Tekken 7: Fated Retribution – Makes a good fist of it

When it first laced up in 1994, Tekken was a knockout, a big-hitter not only in its genre division, but the games industry entire. The reach of this franchise has receded as of late though, as it’s slowly been backed into a corner with the former-heavyweight likes of Streeties and MK.

Now, thanks to the loaded subtitle “Fated Retribution”, it’s clear this series is finally reaching a head in Tekken 7. The Mishima on Mishima, father v father violence must end. And by end, Namco Bandai means: continue in earnest.

Anybody who’s played Tekken 6 will not be in unfamiliar territory here as there are only a few new concepts to grasp. The ‘Bound’ mechanic that let you double-dribble people into nasty combos has been reined in by way of a Screw mechanic.

It’s nowhere near as dirty as it sounds – it just sends your victims into a nasty lateral spin which stymies their ability to tech roll and recover. Your lil’ bastard’s toolkit of trickery also includes ricocheting victims off obstacles with the Stage Effects from TTT2, and you can also Power Crush: momentarily shrug off high/mid attacks to deck your enemy in one hit. Is that worth taking the damage to do? Your call, tough guy.

Speaking of new things, you should probably go in knowing that Rage is all the… rage in Tekken 7. You’ve got a Rage Mode which gives you an opportunity to table-turn when your life is shredded down to 25%. You’ll do this via Rage Drives (combos which can be roided up to do extra damage). Or there are Rage Arts, fancy cinematic beatdowns that can wipe of 1/3 of your foe’s life.

As for cuts, Team Battle and Survival mode have been needlessly shit-canned, plus it seems we’ve lost some old roster favourites for the sake of broader international diversity. Bruce, Lei, Anna and Craig have gone the way of the dodo. Josie, Claudio, Shaheen, Kazumi, Gigas, and Katarina are in (not to mention the special guest star Akuma).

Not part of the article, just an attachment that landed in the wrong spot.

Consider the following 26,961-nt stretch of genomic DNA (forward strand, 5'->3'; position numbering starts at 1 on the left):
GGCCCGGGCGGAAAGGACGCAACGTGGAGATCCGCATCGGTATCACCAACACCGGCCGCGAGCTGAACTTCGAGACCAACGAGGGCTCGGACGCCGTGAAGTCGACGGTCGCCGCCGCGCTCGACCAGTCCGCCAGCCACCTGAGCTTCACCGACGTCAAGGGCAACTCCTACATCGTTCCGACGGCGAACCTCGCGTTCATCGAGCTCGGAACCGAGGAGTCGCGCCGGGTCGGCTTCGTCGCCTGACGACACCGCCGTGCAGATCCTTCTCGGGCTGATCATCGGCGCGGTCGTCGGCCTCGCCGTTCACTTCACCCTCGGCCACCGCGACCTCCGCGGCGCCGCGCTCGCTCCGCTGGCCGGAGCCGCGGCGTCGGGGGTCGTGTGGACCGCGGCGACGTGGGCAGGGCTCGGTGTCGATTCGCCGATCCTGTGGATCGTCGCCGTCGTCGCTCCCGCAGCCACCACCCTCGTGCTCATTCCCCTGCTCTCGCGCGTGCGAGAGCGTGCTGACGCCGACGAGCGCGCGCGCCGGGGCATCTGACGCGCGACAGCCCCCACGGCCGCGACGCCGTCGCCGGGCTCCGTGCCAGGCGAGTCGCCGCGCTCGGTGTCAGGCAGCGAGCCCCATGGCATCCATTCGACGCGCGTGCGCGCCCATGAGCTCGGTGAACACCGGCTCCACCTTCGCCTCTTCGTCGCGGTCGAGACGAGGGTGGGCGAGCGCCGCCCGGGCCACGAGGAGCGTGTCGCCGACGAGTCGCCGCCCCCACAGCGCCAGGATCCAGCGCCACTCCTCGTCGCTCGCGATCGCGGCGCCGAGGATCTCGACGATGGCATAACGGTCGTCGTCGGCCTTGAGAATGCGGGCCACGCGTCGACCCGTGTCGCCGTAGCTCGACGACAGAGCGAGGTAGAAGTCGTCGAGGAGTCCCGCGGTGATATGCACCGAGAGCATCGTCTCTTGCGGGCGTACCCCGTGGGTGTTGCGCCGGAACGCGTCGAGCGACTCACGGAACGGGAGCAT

These FNGs adequately cover the styles and strengths of the superior characters they’re replacing, but we’ve yet to spot any new personal favourites among them. You could probably put that down to sentimentality and nostalgia on our behalf.

After triple-digit hours of play, we can say the online battlefield and combatants seem to be quite well balanced at this juncture, but the solo-play offerings don’t fare as well. The story mode on offer comes and goes in two hours and it feels antiquated and linear compared to something like Injustice 2.

Likewise, the VR Battle and VR viewer modes are woefully threadbare on options and are just poorly conceived ways to watch a little bit closer from the sidelines. Forget your hopes and dreams of bonafide POV pugilism.

Despite Tekken the piss with those minor disappointments, Bandai Namco has nevertheless knuckled down to deliver a fighter that’s got it where it counts: in the near endlessly-replayable fighting.

The biff is beautiful and balanced, the online code is sound as you pound, too. This may be a large dash-step behind the generous content found in its closest rival, Netherrealm’s Injustice 2, but Tekken 7 still represents a knuckle sandwich we’ll happily chew on for months to come.

Score: 8/10

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